St George’s Day: Who was Saint George? Who celebrates St George’s Day?
St George’s Day, also known as the Feast of Saint George, is this week, on Thursday, April 23. There are legends around St George and his importance, with the day celebrated on the anniversary of his death each year.
Who was Saint George?
St George is the patron saint of England, and so April 23 each year is seen as England’s national day.
According to legend, St George was a soldier in the Roman army who not only saved a princess, but also killed a dragon.
Not much is known about George’s life, but it is thought he was a Roman officer of Greek descent from Cappadocia.
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He is believed to have been martyred in one of the pre-Constantinian persecutions.
The legend of St George slaying a dragon dates back to the 11th century, when it was reportedly first recorded in a Georgian source.
This legend then reached Catholic Europe in the 12th century, and tells of a fierce dragon causing havoc at the city of Silene, Libya.
To try and stop the dragon from destroying the city and killing people, they gave two sheep each day to the dragon.
However, there reached a point when the sheep were not enough and they were instead forced to sacrifice humans instead.
The city’s own people selected which people were to be sacrificed, and the king’s daughter was chosen.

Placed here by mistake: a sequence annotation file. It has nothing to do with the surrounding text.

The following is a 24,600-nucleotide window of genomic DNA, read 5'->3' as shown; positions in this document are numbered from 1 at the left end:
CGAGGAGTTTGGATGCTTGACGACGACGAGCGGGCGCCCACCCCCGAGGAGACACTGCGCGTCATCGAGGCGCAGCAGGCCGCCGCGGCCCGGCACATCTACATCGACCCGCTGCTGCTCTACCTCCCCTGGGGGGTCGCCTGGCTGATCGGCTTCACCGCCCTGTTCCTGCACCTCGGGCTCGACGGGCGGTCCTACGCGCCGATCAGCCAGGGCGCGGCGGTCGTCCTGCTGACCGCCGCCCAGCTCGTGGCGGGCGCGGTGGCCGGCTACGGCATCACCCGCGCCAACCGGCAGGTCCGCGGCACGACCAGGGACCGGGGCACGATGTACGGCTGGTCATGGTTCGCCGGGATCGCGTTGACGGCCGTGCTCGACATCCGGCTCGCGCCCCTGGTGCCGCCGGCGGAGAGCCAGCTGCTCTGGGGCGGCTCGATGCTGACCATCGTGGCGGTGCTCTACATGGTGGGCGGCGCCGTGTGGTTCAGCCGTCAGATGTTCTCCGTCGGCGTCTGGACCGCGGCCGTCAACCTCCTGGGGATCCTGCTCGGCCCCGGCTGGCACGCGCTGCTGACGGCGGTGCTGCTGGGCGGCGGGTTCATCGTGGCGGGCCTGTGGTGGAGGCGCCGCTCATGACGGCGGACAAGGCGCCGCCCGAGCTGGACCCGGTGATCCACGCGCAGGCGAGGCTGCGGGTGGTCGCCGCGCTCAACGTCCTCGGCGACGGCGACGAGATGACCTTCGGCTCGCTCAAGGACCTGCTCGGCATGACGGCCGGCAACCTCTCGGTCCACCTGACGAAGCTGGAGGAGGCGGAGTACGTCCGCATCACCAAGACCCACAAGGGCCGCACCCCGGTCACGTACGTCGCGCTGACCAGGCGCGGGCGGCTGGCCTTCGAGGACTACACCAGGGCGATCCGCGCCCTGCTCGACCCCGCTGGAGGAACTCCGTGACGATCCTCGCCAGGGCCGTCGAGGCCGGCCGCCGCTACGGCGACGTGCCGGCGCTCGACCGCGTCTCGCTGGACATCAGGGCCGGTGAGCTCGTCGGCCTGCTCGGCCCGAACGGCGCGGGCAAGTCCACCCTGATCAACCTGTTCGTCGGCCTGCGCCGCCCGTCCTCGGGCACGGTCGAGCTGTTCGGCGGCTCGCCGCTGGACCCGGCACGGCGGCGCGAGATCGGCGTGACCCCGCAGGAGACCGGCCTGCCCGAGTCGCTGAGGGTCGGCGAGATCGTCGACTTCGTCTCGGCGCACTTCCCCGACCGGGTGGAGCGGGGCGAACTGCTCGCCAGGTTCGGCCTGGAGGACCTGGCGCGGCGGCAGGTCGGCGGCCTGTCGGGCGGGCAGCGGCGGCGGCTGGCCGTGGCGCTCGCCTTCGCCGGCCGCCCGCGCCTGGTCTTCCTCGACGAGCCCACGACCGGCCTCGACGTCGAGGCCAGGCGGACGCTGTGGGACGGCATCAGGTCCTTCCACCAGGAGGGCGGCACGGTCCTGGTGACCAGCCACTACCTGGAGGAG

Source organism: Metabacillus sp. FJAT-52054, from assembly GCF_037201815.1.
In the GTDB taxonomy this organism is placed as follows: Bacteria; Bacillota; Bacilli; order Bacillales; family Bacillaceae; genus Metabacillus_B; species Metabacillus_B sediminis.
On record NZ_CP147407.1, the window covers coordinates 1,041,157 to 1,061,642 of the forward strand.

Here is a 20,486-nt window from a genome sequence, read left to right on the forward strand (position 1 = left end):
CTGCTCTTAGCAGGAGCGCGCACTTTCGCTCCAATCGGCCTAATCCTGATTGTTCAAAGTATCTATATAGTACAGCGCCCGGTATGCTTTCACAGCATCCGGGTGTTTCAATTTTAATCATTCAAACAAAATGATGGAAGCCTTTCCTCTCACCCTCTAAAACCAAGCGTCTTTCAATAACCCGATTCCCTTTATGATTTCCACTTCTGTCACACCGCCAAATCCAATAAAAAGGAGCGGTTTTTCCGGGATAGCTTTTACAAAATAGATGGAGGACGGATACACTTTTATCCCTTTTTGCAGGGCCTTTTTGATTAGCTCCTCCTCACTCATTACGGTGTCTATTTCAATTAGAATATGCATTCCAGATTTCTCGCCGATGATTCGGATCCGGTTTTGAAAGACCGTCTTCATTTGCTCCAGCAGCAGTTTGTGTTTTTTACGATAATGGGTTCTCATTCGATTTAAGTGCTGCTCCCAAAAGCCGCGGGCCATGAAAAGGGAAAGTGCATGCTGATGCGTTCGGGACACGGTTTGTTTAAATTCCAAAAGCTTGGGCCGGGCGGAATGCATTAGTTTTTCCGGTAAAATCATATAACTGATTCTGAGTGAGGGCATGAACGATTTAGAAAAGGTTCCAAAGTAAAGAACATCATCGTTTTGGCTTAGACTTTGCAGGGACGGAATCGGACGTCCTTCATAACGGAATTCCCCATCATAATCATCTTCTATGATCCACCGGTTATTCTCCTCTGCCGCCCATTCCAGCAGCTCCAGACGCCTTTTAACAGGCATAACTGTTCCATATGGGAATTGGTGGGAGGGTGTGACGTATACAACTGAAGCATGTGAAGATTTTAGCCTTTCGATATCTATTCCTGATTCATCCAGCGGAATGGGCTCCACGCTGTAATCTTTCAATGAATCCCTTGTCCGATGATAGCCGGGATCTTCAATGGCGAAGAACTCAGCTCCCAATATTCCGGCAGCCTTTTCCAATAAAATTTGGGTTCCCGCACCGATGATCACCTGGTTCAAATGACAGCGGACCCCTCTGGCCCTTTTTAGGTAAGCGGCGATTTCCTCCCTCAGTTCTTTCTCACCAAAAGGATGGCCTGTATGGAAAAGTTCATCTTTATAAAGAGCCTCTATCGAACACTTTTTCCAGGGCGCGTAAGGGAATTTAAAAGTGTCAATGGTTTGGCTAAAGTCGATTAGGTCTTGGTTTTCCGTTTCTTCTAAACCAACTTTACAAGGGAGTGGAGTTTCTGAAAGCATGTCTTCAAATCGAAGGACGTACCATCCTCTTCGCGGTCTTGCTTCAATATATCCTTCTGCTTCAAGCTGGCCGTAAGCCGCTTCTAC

Saint George saved the girl by slaying the dragon with a lance, and the king was so grateful that he offered him treasures as a reward for saving his daughter’s life, but Saint George refused it and instead he gave these to the poor.
The legend goes the people of the city were so amazed at what they had witnessed that they became Christians and were all baptised.
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Who celebrates St George’s Day?
St George’s Day is celebrated by numerous Christian Churches and by the several nations, kingdoms, countries, and cities which have Saint George as the patron saint.
England, regions of Portugal, Greece, Russia and areas in Spain including Catalonia and Aragon all claim St George as the patron saint.
In England, celebrations are held across the country for the feast day, including an annual commemoration in Trafalgar Square, London.
However, due to the coronavirus restrictions, St George’s Day events have been cancelled.
With lockdown conditions in place, social gatherings are forbidden – preventing any St George’s Day celebrations from taking place.
Is St George’s Day a bank holiday?
No, St George’s Day is not a bank holiday in England, despite having been declared a national feast day and holiday in the country in 1415.
St George’s Day was a national feast day and holiday in England until the 18th century.
After the Act of Union between England and Scotland in 1707 its significance, and the celebrations around it, faded away.
Now, unlike St Patrick’s Day in Northern Ireland, and St Andrew’s Day in Scotland, St George’s Day is not a bank holiday in England.
There have been campaigns and political promises to make St George’s Day a bank holiday once more, however, as yet none have come to fruition.
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